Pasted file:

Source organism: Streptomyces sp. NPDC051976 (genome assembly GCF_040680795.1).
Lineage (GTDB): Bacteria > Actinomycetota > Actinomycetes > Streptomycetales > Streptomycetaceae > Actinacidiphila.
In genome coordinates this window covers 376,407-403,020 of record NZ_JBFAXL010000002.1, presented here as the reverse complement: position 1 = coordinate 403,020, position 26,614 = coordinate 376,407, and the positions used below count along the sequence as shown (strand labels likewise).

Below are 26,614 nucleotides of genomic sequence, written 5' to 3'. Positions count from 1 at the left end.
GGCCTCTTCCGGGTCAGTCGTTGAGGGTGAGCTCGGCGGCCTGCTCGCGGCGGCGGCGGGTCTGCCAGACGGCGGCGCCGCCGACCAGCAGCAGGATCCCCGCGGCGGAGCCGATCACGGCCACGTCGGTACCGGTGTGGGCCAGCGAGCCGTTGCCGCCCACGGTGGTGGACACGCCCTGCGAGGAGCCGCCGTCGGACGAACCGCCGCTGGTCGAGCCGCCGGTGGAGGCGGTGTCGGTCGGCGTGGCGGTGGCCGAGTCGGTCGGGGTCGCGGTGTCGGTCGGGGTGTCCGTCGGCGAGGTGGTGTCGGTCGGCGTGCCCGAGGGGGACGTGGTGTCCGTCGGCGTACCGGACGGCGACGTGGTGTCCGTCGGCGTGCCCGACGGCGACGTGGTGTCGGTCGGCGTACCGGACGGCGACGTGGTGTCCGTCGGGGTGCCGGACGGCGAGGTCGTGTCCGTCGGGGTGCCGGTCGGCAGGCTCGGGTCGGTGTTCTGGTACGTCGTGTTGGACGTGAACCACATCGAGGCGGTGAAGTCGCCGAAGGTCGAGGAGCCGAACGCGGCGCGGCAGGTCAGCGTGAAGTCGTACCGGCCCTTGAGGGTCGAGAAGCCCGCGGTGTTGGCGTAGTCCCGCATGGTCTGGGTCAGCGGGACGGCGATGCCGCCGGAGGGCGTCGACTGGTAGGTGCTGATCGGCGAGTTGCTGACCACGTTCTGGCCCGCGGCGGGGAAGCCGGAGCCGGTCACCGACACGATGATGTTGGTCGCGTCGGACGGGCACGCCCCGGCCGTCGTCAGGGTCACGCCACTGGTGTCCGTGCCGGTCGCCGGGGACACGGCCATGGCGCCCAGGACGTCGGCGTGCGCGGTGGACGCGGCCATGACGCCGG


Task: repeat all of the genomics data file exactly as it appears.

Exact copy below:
Source organism: Streptomyces sp. NPDC051976 (genome assembly GCF_040680795.1).
Lineage (GTDB): Bacteria > Actinomycetota > Actinomycetes > Streptomycetales > Streptomycetaceae > Actinacidiphila.
In genome coordinates this window covers 376,407-403,020 of record NZ_JBFAXL010000002.1, presented here as the reverse complement: position 1 = coordinate 403,020, position 26,614 = coordinate 376,407, and the positions used below count along the sequence as shown (strand labels likewise).

Below are 26,614 nucleotides of genomic sequence, written 5' to 3'. Positions count from 1 at the left end.
GGCCTCTTCCGGGTCAGTCGTTGAGGGTGAGCTCGGCGGCCTGCTCGCGGCGGCGGCGGGTCTGCCAGACGGCGGCGCCGCCGACCAGCAGCAGGATCCCCGCGGCGGAGCCGATCACGGCCACGTCGGTACCGGTGTGGGCCAGCGAGCCGTTGCCGCCCACGGTGGTGGACACGCCCTGCGAGGAGCCGCCGTCGGACGAACCGCCGCTGGTCGAGCCGCCGGTGGAGGCGGTGTCGGTCGGCGTGGCGGTGGCCGAGTCGGTCGGGGTCGCGGTGTCGGTCGGGGTGTCCGTCGGCGAGGTGGTGTCGGTCGGCGTGCCCGAGGGGGACGTGGTGTCCGTCGGCGTACCGGACGGCGACGTGGTGTCCGTCGGCGTGCCCGACGGCGACGTGGTGTCGGTCGGCGTACCGGACGGCGACGTGGTGTCCGTCGGGGTGCCGGACGGCGAGGTCGTGTCCGTCGGGGTGCCGGTCGGCAGGCTCGGGTCGGTGTTCTGGTACGTCGTGTTGGACGTGAACCACATCGAGGCGGTGAAGTCGCCGAAGGTCGAGGAGCCGAACGCGGCGCGGCAGGTCAGCGTGAAGTCGTACCGGCCCTTGAGGGTCGAGAAGCCCGCGGTGTTGGCGTAGTCCCGCATGGTCTGGGTCAGCGGGACGGCGATGCCGCCGGAGGGCGTCGACTGGTAGGTGCTGATCGGCGAGTTGCTGACCACGTTCTGGCCCGCGGCGGGGAAGCCGGAGCCGGTCACCGACACGATGATGTTGGTCGCGTCGGACGGGCACGCCCCGGCCGTCGTCAGGGTCACGCCACTGGTGTCCGTGCCGGTCGCCGGGGACACGGCCATGGCGCCCAGGACGTCGGCGTGCGCGGTGGACGCGGCCATGACGCCGG